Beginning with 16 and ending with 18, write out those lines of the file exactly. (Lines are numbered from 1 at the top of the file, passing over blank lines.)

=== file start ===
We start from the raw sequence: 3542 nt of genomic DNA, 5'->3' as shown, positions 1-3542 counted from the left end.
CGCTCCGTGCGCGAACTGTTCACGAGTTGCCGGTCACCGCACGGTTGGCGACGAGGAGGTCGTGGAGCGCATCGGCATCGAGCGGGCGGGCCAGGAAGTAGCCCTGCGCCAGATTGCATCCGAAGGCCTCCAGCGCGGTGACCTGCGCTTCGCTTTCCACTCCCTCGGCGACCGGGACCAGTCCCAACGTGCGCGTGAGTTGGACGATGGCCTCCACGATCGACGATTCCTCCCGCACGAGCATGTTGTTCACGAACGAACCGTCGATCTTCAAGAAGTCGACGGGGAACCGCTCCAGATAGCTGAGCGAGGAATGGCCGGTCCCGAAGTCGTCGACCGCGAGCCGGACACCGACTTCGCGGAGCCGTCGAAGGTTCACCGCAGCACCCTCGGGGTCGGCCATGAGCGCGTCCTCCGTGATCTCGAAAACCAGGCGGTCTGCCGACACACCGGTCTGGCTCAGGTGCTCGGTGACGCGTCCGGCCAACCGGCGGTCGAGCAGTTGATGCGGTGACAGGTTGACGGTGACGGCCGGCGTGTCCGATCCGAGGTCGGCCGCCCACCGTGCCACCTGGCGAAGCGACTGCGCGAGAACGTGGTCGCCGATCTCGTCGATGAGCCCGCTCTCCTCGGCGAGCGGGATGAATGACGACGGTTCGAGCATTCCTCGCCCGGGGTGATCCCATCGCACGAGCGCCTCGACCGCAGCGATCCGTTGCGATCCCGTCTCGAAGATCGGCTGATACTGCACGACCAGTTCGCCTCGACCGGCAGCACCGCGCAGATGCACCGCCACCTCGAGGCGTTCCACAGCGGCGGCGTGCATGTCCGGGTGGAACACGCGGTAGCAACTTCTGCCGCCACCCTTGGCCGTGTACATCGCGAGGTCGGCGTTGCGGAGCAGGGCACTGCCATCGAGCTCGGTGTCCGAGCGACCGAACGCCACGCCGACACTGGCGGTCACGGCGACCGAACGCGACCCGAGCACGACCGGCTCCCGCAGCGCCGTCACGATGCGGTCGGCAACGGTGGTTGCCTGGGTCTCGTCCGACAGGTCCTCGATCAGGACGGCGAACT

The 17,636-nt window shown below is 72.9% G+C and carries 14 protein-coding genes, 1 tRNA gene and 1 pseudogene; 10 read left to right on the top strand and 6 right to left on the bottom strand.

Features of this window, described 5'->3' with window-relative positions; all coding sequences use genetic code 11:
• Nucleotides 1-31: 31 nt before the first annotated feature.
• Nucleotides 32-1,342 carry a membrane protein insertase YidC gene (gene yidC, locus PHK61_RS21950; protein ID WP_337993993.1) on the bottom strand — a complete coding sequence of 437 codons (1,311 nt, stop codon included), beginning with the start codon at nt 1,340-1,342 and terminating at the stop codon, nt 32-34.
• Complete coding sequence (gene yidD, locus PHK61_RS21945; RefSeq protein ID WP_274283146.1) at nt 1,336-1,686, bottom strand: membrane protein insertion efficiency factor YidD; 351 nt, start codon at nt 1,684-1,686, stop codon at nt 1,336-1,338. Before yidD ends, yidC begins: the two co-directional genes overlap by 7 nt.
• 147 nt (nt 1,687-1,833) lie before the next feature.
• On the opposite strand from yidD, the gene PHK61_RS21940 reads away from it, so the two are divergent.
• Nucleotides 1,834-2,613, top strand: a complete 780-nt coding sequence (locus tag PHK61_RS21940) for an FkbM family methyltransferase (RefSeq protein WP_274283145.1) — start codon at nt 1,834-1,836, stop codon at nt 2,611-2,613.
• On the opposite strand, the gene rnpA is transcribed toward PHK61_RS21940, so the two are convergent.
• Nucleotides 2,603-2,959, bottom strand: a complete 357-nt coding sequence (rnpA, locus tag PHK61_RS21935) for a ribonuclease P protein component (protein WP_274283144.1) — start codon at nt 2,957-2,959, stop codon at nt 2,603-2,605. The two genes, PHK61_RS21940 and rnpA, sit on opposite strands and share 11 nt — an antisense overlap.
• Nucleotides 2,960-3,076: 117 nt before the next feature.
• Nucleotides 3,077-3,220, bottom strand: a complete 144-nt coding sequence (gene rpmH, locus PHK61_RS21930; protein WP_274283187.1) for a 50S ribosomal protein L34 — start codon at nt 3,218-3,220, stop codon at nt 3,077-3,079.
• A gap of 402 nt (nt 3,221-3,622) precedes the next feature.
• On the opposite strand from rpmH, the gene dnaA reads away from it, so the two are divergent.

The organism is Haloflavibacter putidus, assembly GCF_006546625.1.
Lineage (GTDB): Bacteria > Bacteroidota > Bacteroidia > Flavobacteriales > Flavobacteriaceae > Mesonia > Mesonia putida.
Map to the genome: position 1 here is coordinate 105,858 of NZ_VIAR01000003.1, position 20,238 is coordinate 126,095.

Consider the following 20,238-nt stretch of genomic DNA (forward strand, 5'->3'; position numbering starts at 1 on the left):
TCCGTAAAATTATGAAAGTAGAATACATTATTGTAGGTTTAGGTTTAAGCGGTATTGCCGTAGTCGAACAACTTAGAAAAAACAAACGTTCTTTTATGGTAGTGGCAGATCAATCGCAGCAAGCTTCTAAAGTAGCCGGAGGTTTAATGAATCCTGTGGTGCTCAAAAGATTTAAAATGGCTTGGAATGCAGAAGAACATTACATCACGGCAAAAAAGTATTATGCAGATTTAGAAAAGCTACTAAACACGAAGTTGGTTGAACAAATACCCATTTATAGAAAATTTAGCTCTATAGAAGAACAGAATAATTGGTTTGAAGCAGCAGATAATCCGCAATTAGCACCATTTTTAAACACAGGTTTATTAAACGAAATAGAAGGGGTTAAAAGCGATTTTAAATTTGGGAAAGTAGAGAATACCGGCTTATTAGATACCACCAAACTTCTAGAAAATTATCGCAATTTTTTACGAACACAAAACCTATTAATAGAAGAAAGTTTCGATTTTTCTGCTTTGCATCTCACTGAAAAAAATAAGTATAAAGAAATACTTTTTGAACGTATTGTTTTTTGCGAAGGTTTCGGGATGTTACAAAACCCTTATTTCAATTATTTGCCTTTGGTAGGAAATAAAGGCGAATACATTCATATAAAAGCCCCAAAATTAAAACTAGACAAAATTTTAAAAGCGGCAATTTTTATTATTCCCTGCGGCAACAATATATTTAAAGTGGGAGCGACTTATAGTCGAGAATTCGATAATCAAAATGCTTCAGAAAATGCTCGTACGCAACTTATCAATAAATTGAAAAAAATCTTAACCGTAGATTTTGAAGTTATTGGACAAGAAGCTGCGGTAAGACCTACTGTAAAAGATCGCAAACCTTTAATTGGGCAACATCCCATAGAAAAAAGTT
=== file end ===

• On the opposite strand from rpmH, the gene dnaA reads away from it, so the two are divergent.

The organism is Haloflavibacter putidus, assembly GCF_006546625.1.
Lineage (GTDB): Bacteria > Bacteroidota > Bacteroidia > Flavobacteriales > Flavobacteriaceae > Mesonia > Mesonia putida.